If your favorite order at Starbucks is the “red-eye,” you can thank genetics for your ability to slog down all that caffeine without the shakes.
In a new study, scientists identified eight genetic variants that could partly explain why some people drink coffee by the pot, while others avoid the stimulating beverage altogether. By outlining the genetic foundation for coffee consumption, scientists believe they can find firmer evidence to support the positive — and negative — health effects of the popular beverage.
Researchers from the Harvard School of Public Health and Brigham and Women’s Hospital investigated the genomes of 120,000 European and African American coffee drinkers along with data on how many cups a day they consumed, using findings from dozens of previous studies. Their statistical analysis revealed six new gene variants that governed coffee consumption, and reaffirmed the presence of two others previously discovered by the same group of researchers.
The team identified variants in or near genes that play roles in learning, caffeine metabolism, blood pressure regulation and addiction. Two newly discovered variants, near the genes BDNF and SLC6A4, reinforce the positive effects of coffee’s molecular properties. For example, BDNF is involved in the release of pleasure-inducing neurotransmitters like serotonin and dopamine.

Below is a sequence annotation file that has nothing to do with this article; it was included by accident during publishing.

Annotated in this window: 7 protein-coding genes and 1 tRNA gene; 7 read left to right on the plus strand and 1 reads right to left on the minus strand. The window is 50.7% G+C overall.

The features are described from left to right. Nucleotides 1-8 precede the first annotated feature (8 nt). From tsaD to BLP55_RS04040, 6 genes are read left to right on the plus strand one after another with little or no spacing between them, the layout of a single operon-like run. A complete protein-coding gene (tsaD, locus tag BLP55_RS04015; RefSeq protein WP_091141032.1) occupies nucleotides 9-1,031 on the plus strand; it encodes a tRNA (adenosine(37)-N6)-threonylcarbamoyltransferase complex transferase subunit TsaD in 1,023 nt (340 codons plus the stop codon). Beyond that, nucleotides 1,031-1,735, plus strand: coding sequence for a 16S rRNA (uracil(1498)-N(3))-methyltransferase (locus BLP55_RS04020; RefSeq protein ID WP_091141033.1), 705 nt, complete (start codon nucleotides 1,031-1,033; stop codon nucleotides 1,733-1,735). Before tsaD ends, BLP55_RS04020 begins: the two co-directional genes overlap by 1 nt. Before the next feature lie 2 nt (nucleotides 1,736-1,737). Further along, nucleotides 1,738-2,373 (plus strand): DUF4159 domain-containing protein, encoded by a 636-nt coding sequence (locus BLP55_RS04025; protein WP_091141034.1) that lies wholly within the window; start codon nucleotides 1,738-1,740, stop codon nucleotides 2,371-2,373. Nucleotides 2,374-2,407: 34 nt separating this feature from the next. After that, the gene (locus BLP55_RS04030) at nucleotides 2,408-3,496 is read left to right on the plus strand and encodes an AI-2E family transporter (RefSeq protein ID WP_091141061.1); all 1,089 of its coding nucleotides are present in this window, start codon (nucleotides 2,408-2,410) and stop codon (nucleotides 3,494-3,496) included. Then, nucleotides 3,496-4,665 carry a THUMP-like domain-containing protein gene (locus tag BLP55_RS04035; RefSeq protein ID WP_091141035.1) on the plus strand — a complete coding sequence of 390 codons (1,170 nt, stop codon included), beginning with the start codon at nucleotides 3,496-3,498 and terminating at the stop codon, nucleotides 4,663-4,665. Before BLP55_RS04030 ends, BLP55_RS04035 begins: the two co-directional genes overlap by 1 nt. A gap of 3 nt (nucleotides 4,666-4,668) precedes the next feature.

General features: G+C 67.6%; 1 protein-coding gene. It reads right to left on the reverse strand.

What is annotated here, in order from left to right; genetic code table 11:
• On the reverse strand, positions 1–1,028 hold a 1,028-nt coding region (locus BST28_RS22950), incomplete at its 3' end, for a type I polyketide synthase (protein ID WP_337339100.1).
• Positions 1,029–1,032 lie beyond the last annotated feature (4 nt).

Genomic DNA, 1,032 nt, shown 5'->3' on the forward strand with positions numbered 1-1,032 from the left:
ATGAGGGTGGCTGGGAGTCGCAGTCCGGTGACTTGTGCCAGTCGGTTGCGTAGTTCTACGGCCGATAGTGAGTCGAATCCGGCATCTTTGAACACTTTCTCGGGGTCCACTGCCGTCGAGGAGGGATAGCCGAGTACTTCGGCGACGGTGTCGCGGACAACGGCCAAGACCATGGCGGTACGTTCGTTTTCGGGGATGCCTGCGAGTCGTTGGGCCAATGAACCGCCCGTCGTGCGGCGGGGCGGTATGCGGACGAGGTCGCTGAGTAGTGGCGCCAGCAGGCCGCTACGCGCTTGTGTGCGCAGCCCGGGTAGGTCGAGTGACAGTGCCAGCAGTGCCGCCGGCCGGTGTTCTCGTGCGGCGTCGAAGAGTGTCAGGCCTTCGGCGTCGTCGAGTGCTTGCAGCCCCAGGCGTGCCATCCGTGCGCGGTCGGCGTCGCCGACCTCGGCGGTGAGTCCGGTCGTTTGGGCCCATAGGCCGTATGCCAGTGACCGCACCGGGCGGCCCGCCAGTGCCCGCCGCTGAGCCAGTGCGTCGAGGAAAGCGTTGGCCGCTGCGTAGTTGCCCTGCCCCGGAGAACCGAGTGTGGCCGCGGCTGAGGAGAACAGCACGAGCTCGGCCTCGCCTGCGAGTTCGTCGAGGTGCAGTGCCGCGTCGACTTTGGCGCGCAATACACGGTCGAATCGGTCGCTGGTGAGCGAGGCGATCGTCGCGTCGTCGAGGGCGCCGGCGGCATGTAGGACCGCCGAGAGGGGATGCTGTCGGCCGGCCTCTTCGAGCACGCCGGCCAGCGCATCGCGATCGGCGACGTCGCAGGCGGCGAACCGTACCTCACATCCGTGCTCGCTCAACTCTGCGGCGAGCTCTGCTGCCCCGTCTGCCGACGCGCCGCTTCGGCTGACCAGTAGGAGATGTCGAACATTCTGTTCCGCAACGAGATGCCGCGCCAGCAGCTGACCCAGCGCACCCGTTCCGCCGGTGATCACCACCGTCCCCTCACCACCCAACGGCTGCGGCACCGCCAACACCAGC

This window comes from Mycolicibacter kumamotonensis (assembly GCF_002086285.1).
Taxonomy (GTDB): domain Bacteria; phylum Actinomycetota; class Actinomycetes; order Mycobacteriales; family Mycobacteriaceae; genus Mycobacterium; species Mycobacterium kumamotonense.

Researchers published their findings Tuesday in the journal Molecular Psychiatry.
Participants in the study that inherited five or six of the gene variations were more likely to be heavy coffee drinkers — four or more cups a day — than those who inherited just one or two, the Boston Globe reports. People with more coffee gene variants may drink more because they metabolize it quickly; thus, they enjoy coffee’s stimulating effects for a shorter period of time.
Some of the same gene variations seen in heavy coffee drinkers are risk factors for smoking initiation and obesity. Both obesity and smoking may be fueled by addiction, which could explain why some people can’t stop at just one cup. Researchers plan to dig deeper into the genetics of coffee drinking to see how variants may be positively and negatively affecting coffee fanatics’ health.
In the debate about whether coffee is good or bad for your health, genetics could cut through the noise and someday offer more definitive answers.
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